New research reveals that the animals that perceive time the fastest are those that are small, can fly, or are marine predators.
These preliminary results will be presented at the British Ecological Society’s annual meeting in Edinburgh on Tuesday 20th December by Dr Kevin Healy at the University of Galway.
The study, which is the largest of its kind to date, analysed the rate at which over 100 animals perceive changes in the world – known as temporal perception. The researchers found that animals with fast paced lifestyles have visual systems that can detect changes at higher rates.
Species such as blow flies and Dragon flies were able to detect changes at the highest rate, with vision that could handle 300hz (able to see changes 300 times a second), significantly faster than humans which can see at 65hz. In vertebrates, the fastest eyes belonged to the pied fly catchers which could see at 146hz. Salmon clocked in at 96hz and Dogs at 75hz. The slowest eyes belonged to crown-of-thorns starfish at 0.7hz.
“Having fast vision helps a species perceive rapid changes in the environment. Such detailed perception of changes is very useful if you move quickly or need to pinpoint the trajectory of moving prey.” Explained Dr Kevin Healy.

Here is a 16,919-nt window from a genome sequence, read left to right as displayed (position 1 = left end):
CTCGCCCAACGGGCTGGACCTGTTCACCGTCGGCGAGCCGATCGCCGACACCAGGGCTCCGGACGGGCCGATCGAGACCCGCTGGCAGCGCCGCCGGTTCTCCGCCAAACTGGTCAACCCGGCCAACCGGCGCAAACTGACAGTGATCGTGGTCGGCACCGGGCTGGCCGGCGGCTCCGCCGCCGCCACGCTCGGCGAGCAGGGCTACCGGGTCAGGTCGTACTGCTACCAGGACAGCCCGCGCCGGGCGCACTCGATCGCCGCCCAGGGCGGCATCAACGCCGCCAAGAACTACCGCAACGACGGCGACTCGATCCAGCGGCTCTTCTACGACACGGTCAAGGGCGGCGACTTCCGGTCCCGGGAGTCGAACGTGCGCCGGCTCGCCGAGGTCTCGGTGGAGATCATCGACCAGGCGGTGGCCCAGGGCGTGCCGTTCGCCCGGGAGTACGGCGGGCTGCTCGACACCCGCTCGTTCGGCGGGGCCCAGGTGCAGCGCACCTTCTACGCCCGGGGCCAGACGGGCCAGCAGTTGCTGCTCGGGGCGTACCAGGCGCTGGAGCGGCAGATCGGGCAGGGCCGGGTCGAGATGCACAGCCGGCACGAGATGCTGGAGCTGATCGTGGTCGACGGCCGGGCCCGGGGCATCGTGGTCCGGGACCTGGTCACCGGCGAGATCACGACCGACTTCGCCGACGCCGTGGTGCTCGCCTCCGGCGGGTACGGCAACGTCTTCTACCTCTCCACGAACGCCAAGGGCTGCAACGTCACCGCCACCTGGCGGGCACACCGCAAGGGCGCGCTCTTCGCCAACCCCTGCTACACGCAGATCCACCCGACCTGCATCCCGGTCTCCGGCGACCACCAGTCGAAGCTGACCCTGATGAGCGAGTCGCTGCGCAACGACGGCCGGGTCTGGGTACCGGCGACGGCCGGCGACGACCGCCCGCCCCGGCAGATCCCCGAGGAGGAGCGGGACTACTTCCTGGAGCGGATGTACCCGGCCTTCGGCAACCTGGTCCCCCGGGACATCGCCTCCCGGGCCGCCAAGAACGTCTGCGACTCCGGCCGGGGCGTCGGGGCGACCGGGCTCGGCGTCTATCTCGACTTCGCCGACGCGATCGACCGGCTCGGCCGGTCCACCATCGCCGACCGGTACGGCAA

“By looking at such a wide range of animals, from dragonflies to starfish, our findings show that a species’ perception of time itself is linked to how fast its environment can change. This can help our understanding of predator-prey interactions or even how aspects such as light pollution may affect some species more than others.”
One unexpected finding from the research is that many terrestrial predators have relatively slow time perception compared to aquatic predators. Dr Kevin Healy said: “We think this difference may be because in aquatic environments predators can continuously adjust their position when lunging for prey, while in terrestrial environments, predators that lunge at prey, such as a jumping spider, are not able to make adjustments once they’ve launched.”
Not all animals have fast temporal perception as it’s energetically costly and limited by how quickly neurons linked to retinal cells in the eye can recharge. Animals that don’t require rapid vision use this energy for other requirements, such as growth or reproduction.
Variation in time perception also occurs within species, including in humans, with some studies suggesting that in football, goalkeepers see changes at a higher rate and that coffee can temporarily boost this by a small amount.
The analysis in this research used data collected from numerous studies which measured time perception using flickering light experiments. Each experiment flickered a light and recorded the rate the optic nerve sent information, using special devices called electroretinograms, which in turn measured how fast an animal could detect the rate of a light flashing. This is known as critical flicker fusion frequency.
Dr Kevin Healy will present the work at the British Ecological Society annual meeting. This work is currently unpublished. This conference will bring together over 1200 ecologists to discuss the latest breakthroughs in ecology.